For example, TPG Telecom tested AI-enabled image processing, computer vision and edge computing technologies to enable multiple high-quality 4K video streams for counting sheep at a regional livestock exchange, automating the process. can be done and human error can be removed.

In the Australian Health Service, individuals seeking services may travel for hours to receive critical care. Reports from extremely remote locations say it can take up to 14 hours to reach a fully equipped hospital. Edge computing, along with emerging technology, enables rural access to digital health services and improves operations at major regional hospitals.

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Townsville University Hospital in North Queensland is leading the way by using low-latency and high-input/output operations per second (IOPS) storage at the edge to provide better field care. The new servers support emerging technologies including AI to improve ward management and patient flow reporting systems in a space disconnected from cloud computing services available in metropolitan cities. Employees can now perform near real-time reporting, improve efficiency and access current information to improve outcomes in services to remote and Indigenous communities.

Such innovative solutions are only possible with efficient servers that can handle high bandwidth and low latency workloads close to the data source. Next-generation technology architectures must support and accelerate modern workloads and serve the industries our economy depends on, whether in on-premises data centers or remote locations – and do so while remaining sustainable. is required.

supporting sustainable innovation

Dell Technologies’ latest generation of PowerEdge servers support sustainable innovation, providing the foundation for an energy-efficient IT system while enabling emerging technology.

Designed with a focus on environmental sustainability, they are providing customers with up to three times the performance of previous generation servers. This means more powerful and efficient technology with less floor space. They’re built with the Dell Smart Cooling Suite, which increases airflow and reduces fan power by up to 52 percent compared to previous generations, delivering performance with less power needed to cool the server.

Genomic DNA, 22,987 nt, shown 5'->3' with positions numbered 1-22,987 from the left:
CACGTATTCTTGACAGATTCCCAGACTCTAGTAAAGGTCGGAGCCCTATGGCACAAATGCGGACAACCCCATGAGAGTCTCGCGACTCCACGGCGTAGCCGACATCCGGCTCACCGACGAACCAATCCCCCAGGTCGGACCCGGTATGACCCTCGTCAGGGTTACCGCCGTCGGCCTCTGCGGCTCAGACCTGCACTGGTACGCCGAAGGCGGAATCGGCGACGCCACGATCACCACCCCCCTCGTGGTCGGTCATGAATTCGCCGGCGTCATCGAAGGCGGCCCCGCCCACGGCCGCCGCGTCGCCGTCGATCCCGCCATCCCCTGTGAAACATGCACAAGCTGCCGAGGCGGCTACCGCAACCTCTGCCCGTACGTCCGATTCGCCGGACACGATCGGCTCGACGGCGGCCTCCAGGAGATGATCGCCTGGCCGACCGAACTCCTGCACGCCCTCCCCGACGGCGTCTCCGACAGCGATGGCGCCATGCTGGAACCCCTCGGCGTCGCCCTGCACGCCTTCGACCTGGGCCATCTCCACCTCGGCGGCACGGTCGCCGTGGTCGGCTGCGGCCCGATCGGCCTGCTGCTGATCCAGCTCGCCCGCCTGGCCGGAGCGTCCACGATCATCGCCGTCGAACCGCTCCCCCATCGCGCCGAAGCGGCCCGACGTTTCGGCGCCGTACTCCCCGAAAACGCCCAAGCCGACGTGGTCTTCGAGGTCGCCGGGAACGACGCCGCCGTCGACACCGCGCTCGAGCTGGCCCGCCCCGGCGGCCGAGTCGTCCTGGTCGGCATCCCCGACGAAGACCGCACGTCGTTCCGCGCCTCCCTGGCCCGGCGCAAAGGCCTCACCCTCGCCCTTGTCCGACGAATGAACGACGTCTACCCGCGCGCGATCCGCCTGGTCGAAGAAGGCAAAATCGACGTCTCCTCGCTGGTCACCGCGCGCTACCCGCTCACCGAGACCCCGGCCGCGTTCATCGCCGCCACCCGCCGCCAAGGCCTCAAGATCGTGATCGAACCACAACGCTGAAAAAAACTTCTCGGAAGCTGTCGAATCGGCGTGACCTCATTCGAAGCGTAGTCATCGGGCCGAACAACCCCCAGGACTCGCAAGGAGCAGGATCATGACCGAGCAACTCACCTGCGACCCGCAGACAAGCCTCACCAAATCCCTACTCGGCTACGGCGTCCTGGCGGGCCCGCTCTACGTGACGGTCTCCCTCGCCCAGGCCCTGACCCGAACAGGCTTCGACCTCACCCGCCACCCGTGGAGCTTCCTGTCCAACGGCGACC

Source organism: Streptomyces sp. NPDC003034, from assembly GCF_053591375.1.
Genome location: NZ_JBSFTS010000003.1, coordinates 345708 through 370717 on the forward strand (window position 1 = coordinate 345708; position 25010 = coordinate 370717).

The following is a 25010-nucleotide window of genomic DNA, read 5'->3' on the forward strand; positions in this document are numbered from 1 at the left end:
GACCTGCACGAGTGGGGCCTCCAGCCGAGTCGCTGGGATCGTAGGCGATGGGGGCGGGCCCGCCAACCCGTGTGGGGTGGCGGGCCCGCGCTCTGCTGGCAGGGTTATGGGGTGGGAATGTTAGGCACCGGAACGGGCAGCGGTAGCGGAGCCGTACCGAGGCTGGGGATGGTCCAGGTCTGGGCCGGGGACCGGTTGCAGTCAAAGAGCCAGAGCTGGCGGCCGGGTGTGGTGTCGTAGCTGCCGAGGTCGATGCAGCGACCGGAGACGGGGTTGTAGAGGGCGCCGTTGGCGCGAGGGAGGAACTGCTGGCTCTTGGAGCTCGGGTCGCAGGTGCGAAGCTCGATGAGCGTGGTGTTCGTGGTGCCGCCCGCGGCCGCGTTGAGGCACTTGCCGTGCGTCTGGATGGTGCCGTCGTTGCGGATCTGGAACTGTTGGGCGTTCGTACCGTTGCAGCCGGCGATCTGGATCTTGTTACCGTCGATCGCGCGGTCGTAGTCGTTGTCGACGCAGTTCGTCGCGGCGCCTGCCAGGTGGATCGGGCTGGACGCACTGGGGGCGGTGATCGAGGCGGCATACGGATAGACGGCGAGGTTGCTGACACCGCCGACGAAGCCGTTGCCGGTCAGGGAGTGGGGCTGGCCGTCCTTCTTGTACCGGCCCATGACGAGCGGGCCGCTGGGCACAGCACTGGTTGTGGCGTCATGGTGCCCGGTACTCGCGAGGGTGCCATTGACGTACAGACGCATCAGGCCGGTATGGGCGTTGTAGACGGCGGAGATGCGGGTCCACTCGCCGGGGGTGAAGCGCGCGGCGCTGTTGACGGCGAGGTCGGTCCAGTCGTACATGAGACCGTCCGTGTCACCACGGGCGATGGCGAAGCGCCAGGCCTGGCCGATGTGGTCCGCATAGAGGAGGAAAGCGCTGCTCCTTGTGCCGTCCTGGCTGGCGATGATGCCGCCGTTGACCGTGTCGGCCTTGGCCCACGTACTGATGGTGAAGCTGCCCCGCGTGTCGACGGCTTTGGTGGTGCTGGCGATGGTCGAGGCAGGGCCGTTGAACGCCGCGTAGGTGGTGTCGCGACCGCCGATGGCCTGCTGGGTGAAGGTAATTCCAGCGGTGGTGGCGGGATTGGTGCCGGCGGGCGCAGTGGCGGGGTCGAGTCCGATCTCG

To further reduce the carbon footprint, the servers use up to 35 percent recycled plastic and are designed in such a way that components can be repaired, replaced or recycled easily. Customers can also monitor carbon emissions and better manage their sustainability goals using Dell OpenManage Enterprise Power Manager software.

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The new PowerEdge servers are built to excel in demanding tasks from AI and analytics to large-scale databases, supporting modern workloads and industry innovation – even in remote Australian locations. The server can be used as a subscription through Dell APEX. Customers can adopt a flexible approach to avoid the expense of having more computing resources than necessary, reducing unnecessary energy consumption, which is beneficial to increasingly tight budgets and sustainability efforts.

With new technology we can have our cake and eat it too

It seems like asking for a lot; Powerful infrastructure that can enable the latest advances in technology, improve efficiency and support Australian industries operating in remote locations across large geographic areas. We’re asking Tech to deliver this while meeting ESG targets and aligning with Australia’s new carbon emissions targets. But the new reality is that IT infrastructure needs to be durable while maintaining high performance.

This isn’t just a wish list; technology is available. Adopting the next generation of servers that can handle this will enable Australia to meet its carbon targets, while driving the innovation our industries need to thrive.